Barri sighed. "I'm not sure what I want to do."
"I thought that was my line," Sully quipped.
"Ha, ha. I'm serious. I thought I knew what I wanted, Sully. When I turned eighteen, I decided to put my suit away and focus on college for four years. But when I went back out on the street to cover for you, I realized I'd been forgetting how many people need help. I'm not sure I can justify keeping my suit packed away. I think... I think maybe it's selfish of me."
He reached out and took her hand, which seemed to be swallowed up by his enormous paw. His hand was oddly soft-- no calluses, she reminded herself-- but impossibly strong.
"I don't think it's selfish," he said. "I think you need to do whatever makes you happy."
She looked at him. "Have you been doing what makes you happy, Sully?"
"The saving people thing... yeah, that makes me happy." He blew out a breath, making her hair blow as if in a March breeze. "The college, not so much. I don't really think... well, look, Barri..." He stumbled to a halt, then went on. "Thing is, I told my mom I was dropping out of college."
"I'm not surprised," she said gently. "I don't think college was ever a good fit for you."
"Yeah, well..." He hesitated again, looking adorably and uncharacteristically shy. "I was kind of worried that maybe you might think that I'm, you know, kind of a loser..."
"Because you don't want to get a degree?" She rolled her eyes. "Sully. You save people every day. Leaving college so you can save more lives does not make you a loser, by any sensible definition. The truth is, I think maybe you might have been happier if you'd never gone to college to begin with."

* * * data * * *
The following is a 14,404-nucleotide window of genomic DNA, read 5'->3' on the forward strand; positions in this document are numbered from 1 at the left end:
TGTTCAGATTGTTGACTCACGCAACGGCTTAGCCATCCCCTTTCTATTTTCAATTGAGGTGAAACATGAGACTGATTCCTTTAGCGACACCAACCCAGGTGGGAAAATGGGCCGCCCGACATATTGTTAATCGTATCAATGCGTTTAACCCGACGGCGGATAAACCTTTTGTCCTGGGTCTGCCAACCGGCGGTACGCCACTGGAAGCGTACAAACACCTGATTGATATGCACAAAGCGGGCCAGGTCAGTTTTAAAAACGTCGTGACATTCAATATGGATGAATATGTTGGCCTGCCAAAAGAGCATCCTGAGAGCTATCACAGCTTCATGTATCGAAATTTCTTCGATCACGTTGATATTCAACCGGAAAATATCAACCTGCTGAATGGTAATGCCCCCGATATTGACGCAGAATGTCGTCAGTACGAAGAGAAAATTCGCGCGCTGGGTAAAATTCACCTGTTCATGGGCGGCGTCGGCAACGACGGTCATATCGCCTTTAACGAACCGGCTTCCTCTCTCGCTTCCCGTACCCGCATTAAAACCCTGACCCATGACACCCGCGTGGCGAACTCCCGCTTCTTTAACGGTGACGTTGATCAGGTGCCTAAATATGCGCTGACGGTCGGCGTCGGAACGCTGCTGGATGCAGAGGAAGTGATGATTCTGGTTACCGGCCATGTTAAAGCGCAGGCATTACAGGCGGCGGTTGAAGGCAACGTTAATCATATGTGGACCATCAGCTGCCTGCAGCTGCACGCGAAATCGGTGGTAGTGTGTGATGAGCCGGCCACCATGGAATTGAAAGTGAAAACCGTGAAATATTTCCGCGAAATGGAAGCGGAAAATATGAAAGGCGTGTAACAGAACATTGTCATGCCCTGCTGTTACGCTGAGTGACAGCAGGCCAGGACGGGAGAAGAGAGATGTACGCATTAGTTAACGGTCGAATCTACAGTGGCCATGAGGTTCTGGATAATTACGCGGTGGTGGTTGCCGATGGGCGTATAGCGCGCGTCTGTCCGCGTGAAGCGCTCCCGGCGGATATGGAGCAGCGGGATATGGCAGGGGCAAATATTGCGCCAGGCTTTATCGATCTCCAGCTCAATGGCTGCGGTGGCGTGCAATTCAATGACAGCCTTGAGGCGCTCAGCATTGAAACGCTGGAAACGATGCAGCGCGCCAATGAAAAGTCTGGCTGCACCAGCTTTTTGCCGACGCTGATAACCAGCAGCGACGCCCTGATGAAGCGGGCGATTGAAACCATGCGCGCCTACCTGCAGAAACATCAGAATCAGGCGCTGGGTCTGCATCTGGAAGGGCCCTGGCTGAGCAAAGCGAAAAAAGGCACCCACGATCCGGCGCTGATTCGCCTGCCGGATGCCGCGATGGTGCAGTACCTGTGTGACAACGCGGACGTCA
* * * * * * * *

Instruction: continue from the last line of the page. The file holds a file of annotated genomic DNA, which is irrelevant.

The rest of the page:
"Yeah," he admitted. "I think I always knew it was wrong for me, deep down. But it was what my parents wanted me to do. Maybe I should have trusted my instincts and not come here. Then again..." He squeezed her hand. "If I hadn't come to college, I wouldn't have met you."
She felt another smile tugging at her lips. "True."
He looked down at the empty tray, and smiled ruefully. "I guess it's time for me to get back to work."
"Wait," she blurted.
He looked up at her and cocked an eyebrow questioningly.
"I..." It was her turn to blush. "I was just wondering if you'd take me flying. I've never flown. I can climb pretty high, but it's not the same thing."
"No, I suppose it isn't." He stood up and reached out his hand, which she took as a gesture of acquiescence. She wrapped her fingers around his and let him lead her outside.
In the deserted alley behind the deli, he picked her up in his arms, and the two of them shot up into the sky. Faster than a speeding bullet, she thought with amusement, recalling an old phrase that had frequently been uttered about Sully's father. The wind blew her hair back, and she laughed in delight.
"This is great, Sully!"
"It used to scare me," his deep voice confessed in her ear. "I tried never to fly if I could help it. But I've grown to love it."
"Yeah," he said softly. "I guess I have."
She turned her head and buried her face in his chest. In only a matter of months, he'd changed a great deal. He'd grown from a boy to a man. And once again it made her wonder if she'd made the right choices, if there was anything she could do to grow into a better person.
You know the answer to that question, she told herself. You already know what you need to do.
And it was true. She knew. She had to put her costume back on, and help the people who needed her. She didn't have to drop out of college, but she could no longer turn her back entirely on the world, either.
The world needed all the superheroes it could get.
They flew over Metropolis, effortlessly defying gravity, and she looked down on the city-- their city-- and smiled.